The Tool Technical Word in Review: Solar panels – It may not be too far into the distant future that we all will be using solar panels in one way or another. So how do they work? To really understand how they work one must understand the photovoltaic effect. In 1839, Edmond Becquerel, a French physicist, was the first to observe the photovoltaic effect. Becquerel, at the age of 19, set up the first photovoltaic cell by placing platinum electrodes coated with silver chloride and placing them into a bath of acid which was then exposed to light. The result was the generation of voltage and electrical current. The reason that this occurs is because solar energy interacts with the molecules on the electrodes causing their electrons to become excited or energized. At this point a couple of things can occur. One, the energized electron can move to a lower energy state releasing its energy in the form of heat. Or, in the case of solids where molecules are packed closely together and have multiple energy bands with the highest energy band being known as the valence band. Some of the photo energized electrons in the valence band will move into what is called a conduction band. In the conduction band, electrons, which have a negative charge, do not associate with any particular atom but can move freely from one atom to another propelled by the positive charge of the atoms’ nucleus. When an electric field is applied these free electrons will flow rapidly from atom to atom, and this flow of electrons is what we call electricity. Copper metal has an electronic configuration that allows for electrons to flow easily which is why copper wiring is used in electronics.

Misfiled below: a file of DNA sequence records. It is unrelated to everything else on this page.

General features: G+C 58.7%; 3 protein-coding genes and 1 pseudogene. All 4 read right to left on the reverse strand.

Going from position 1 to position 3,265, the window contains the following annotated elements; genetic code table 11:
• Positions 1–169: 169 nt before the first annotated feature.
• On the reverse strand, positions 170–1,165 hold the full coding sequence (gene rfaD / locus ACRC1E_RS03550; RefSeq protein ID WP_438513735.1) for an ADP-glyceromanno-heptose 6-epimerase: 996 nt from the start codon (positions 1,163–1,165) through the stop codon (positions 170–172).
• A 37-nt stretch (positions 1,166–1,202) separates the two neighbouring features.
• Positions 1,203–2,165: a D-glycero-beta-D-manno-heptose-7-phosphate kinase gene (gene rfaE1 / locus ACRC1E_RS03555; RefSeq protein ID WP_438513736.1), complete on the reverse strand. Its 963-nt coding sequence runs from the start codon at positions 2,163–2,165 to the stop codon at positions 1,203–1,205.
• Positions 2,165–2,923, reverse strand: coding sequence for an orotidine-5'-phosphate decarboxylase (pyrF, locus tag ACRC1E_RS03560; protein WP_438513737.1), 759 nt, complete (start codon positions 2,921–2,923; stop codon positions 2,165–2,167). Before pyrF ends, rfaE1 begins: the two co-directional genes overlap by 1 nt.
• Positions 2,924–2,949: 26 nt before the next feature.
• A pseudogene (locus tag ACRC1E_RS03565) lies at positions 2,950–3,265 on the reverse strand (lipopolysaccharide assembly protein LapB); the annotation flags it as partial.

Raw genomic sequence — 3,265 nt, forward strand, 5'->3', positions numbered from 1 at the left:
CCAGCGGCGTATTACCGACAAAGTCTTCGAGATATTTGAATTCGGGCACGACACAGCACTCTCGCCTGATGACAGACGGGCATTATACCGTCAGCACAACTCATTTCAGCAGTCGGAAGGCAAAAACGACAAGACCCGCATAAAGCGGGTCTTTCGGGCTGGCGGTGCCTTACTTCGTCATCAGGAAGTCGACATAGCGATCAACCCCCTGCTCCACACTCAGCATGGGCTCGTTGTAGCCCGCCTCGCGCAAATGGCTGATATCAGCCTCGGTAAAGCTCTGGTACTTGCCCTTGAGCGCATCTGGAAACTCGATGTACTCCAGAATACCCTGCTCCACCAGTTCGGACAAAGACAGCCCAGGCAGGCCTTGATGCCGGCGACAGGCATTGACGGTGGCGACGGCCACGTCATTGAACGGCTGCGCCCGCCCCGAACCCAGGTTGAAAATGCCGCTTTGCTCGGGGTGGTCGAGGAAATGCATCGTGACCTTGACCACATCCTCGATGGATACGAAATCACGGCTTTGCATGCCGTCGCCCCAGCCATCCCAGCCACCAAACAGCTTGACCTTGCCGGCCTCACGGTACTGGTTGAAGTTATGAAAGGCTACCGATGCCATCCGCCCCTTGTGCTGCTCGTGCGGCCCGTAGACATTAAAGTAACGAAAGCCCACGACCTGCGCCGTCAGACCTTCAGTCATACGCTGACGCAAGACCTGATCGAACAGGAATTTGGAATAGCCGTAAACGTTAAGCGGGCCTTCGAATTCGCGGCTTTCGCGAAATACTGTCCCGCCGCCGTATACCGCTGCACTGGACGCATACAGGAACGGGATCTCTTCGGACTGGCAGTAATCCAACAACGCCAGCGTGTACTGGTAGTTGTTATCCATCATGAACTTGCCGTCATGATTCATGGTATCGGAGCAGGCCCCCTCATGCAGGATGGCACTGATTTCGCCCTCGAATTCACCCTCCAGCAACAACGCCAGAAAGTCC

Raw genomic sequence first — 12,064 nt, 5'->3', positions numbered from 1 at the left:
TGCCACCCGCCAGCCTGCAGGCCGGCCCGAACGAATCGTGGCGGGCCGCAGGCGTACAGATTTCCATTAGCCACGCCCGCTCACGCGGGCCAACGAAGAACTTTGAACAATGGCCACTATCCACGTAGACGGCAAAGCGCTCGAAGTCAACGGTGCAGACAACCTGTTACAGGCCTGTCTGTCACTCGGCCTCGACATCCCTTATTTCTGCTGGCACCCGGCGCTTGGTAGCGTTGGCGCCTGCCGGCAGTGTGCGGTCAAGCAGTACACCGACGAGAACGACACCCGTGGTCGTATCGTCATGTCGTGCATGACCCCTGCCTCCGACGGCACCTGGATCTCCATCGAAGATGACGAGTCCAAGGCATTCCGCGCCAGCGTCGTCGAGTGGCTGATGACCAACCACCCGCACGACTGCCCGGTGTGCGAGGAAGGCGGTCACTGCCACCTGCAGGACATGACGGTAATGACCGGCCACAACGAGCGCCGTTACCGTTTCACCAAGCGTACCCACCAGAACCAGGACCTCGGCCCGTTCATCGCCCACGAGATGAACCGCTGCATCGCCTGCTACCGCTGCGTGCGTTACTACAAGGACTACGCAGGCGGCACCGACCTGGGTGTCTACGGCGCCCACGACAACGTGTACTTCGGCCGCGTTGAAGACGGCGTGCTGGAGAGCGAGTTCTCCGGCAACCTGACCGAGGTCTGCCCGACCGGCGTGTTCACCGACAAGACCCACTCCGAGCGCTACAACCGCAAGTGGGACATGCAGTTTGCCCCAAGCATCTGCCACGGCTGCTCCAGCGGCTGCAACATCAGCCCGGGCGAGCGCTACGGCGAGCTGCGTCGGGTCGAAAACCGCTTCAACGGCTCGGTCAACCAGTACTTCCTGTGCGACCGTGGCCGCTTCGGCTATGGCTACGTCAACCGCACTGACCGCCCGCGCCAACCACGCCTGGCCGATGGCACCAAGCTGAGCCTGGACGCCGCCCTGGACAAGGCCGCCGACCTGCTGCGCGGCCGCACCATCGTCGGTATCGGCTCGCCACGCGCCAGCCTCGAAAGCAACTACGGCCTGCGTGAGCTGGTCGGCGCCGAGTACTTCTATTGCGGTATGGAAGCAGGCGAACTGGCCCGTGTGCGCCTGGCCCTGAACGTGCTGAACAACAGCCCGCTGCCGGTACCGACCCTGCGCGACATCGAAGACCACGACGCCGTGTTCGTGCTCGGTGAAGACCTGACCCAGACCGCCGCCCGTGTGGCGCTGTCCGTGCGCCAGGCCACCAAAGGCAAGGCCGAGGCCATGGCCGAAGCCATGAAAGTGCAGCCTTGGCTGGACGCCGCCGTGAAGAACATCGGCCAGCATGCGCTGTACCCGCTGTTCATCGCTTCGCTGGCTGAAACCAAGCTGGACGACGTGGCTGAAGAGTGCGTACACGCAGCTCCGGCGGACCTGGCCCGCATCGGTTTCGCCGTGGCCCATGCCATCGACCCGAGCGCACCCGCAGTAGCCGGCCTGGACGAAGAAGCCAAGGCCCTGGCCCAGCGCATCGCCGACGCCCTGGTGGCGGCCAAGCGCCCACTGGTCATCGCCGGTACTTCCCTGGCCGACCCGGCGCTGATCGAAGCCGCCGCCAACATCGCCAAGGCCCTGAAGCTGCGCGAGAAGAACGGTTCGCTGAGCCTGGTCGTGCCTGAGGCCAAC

Copper wire is known as a conductor, but with solar cells semiconductors are used. A semiconductor has less ability to conduct electricity than a conductor. The best semiconductor is silicon which is how Silicon Valley got its name. Semiconductors are useful in electronics such as computers, cell phones, etc. because the flow of electricity can be controlled unlike that of a conductor. With the advances in computers and other electronics, semiconductors using silicon became quite sophisticated. So when solar cells were first being designed it was natural to gravitate using silicon as the semiconductor because the technology was already in place. Unfortunately silicon is actually quite poor in absorbing photons. So engineers used what is known as ‘dirty silicon’ which is silicon that is doped with other materials which enhances the conductivity of the silicon. But even with the use of ‘dirty silicon’, solar cells are not as efficient as they could be, so engineers and scientist are now looking into different materials to use in solar cells to make them more efficient. Solar panels are a series of solar cells working together.